One potential strategy to mitigate the inherent variability in ME values of DDGS is to define relationships between chemical composition and energy utilization so that energy prediction equations can be established. This approach was taken by Batal and Dale [10], who used regression analyses to determine that the analyzed concentrations of crude fat, crude fiber, crude protein, and ash could be used in an equation to predict TMEn of DDGS (TMEn = 2732.7 + (36.4 × EE, %) − (79.3 × fiber, %) + (14.5 × protein, %); R2 = 0.45; 86% DM basis). However, these authors noted that the low R2 values indicate that this particular equation should only be used as a general guide for assessing the TMEn content of DDGS. Furthermore, no validation experiments were conducted, leaving unknown the actual ability of this equation to accurately predict TMEn of DDGS.
To develop robust prediction equations, it is important to have a wide range in values for both the dependent (e.g., TMEn or AMEn) and independent variables (e.g., chemical composition). As such, Rochell et al. [13] used stepwise multiple linear regression to generate AMEn prediction equations based on 15 diverse corn milling coproducts that included several DDGS samples, corn germ, corn gluten feed, corn meal, and corn bran to encompass a wide range in starch, fat, fiber, protein, and ash concentrations. Metabolizable energy (AMEn, DM basis) values of these products were determined to range from 1746 kcal/kg for corn gluten feed to 3495 kcal/kg for corn germ. Using R2 and the Mallows statistic (C(p)) as best-fit criteria, two AMEn prediction equations reported by these authors were:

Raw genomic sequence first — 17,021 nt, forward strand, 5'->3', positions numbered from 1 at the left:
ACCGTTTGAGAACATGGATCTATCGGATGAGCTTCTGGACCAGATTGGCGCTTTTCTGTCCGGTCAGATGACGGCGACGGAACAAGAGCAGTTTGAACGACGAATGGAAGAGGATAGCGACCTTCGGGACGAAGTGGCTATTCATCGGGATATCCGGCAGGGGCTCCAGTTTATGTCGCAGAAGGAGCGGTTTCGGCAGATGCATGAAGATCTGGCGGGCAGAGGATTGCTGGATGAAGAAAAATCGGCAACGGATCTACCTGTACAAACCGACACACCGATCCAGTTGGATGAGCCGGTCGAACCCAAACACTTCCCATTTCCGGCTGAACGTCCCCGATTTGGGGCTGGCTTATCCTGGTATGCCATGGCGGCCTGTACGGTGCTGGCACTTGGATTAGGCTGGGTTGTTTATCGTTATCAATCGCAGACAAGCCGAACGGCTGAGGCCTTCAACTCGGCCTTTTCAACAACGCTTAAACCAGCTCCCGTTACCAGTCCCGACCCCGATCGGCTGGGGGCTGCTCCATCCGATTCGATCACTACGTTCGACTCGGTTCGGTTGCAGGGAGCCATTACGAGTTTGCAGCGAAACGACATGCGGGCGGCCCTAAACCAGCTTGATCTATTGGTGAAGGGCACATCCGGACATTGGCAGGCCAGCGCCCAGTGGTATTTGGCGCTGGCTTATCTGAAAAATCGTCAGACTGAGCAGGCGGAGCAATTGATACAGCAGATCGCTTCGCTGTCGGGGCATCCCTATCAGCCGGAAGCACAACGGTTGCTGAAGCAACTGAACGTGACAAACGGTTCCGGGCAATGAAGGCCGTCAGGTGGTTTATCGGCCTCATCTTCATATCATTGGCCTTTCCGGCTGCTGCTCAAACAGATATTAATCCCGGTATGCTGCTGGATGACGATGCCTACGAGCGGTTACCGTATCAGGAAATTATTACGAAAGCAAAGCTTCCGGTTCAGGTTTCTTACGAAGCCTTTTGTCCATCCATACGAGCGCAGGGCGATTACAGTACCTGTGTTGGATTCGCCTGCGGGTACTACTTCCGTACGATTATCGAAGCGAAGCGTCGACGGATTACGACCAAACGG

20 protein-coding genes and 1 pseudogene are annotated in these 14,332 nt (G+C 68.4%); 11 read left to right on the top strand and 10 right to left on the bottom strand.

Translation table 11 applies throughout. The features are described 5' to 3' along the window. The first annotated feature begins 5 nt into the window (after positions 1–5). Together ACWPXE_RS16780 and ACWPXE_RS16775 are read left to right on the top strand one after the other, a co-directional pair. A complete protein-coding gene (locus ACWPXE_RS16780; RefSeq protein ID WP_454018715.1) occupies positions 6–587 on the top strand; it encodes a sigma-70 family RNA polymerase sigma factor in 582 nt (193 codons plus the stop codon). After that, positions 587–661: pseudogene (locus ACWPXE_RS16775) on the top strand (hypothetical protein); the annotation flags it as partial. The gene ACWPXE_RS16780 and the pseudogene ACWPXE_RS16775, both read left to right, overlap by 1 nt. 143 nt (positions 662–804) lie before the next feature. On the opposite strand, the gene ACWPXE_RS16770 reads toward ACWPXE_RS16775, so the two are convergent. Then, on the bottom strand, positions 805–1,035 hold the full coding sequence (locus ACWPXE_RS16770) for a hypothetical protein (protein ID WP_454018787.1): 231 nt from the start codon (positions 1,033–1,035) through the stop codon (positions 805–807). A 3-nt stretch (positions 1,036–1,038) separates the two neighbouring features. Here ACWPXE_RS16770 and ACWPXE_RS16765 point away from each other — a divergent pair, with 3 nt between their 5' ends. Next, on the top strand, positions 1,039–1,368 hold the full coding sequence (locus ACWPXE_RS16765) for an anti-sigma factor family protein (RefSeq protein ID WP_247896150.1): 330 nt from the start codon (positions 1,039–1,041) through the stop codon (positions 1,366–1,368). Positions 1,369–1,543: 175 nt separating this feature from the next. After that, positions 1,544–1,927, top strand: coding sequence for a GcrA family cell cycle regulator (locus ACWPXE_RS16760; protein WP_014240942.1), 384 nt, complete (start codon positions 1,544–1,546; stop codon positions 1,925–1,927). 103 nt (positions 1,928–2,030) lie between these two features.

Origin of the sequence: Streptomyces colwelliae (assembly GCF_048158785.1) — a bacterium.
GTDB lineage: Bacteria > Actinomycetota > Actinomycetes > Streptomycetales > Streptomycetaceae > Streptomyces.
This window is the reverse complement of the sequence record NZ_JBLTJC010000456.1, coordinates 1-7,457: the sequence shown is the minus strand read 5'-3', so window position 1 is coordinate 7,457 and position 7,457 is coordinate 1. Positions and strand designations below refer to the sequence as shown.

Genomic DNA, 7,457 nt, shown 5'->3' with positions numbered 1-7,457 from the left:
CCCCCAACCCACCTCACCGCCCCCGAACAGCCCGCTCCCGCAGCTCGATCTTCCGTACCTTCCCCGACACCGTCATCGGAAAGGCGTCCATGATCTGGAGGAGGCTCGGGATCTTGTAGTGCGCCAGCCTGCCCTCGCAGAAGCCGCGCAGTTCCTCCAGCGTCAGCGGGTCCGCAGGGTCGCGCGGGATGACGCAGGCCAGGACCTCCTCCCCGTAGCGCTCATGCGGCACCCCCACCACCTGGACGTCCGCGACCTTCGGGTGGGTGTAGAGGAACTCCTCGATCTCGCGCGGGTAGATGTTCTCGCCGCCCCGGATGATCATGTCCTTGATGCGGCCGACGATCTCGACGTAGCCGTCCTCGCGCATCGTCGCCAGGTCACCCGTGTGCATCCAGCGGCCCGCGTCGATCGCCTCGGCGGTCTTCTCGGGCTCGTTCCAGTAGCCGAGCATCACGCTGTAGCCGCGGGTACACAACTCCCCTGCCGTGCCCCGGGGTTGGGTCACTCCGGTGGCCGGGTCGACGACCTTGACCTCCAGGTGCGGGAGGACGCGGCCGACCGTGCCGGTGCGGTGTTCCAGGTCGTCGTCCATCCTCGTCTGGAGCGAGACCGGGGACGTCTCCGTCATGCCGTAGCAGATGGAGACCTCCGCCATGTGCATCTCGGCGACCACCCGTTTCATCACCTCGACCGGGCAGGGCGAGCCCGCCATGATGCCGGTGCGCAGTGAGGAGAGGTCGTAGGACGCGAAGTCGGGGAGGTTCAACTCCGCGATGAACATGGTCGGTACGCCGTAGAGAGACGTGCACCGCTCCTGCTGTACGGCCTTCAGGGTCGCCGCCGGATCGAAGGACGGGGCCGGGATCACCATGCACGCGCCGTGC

AMEn (kcal/kg, DM basis) = 3517 + (46.02 × EE, %) − (82.7 × ash, %) −
(33.27 × hemicellulose, %); R2 = 0.89, C(p) = −2.57
AMEn (kcal/kg, DM basis) = (−30.19 × neutral detergent fiber, %) +
(0.81 × GE, kcal/kg) − (12.26 × crude protein, %); R2 = 0.87
Although Equation (1) was determined to have the best fit, Equation (2) was developed to circumvent the need for hemicellulose analysis in predicting AMEn of DDGS, as this is not a common analysis in commercial feed laboratories. Subsequent work in the same laboratory at Auburn University by Meloche et al. [14] established prediction equations from 15 DDGS samples that ranged from 3.15% to 13.23% EE and from 1869 to 2824 kcal/kg in AMEn (DM basis). Using adjusted R2 (R2adj), the Mallows statistic (C(p)), prediction error sum of squares (PRESS), and the prediction coefficient of determination (R2pred) as best-fit criteria, two equations reported by these authors were:
AMEn (kcal/kg, DM basis) = −12,282 + (2.60 × GE, kcal/kg) +
(89.75 × crude protein, %) + (125.80 × starch, %) − (40.67 × total dietary fiber, %);
R2 = 0.90, R2adj = 0.86, C(p) = 2.58, PRESS = 199,819
AMEn (kcal/kg, DM basis) = −14,322 + (2.69 × GE, kcal/kg) +
(117.8 × crude protein, %) + (149.41 × starch, %) − (18.30 × NDF, %);
R2 = 0.92, R2adj = 0.88, C(p) = 1.35, PRESS = 227,477
Again, despite the better internal fit of Equation (3), Equation (4) was presented due to its inclusion of neutral detergent fiber rather than total detergent fiber, which is more technically complex to measure and not routinely used in commercial feed laboratories.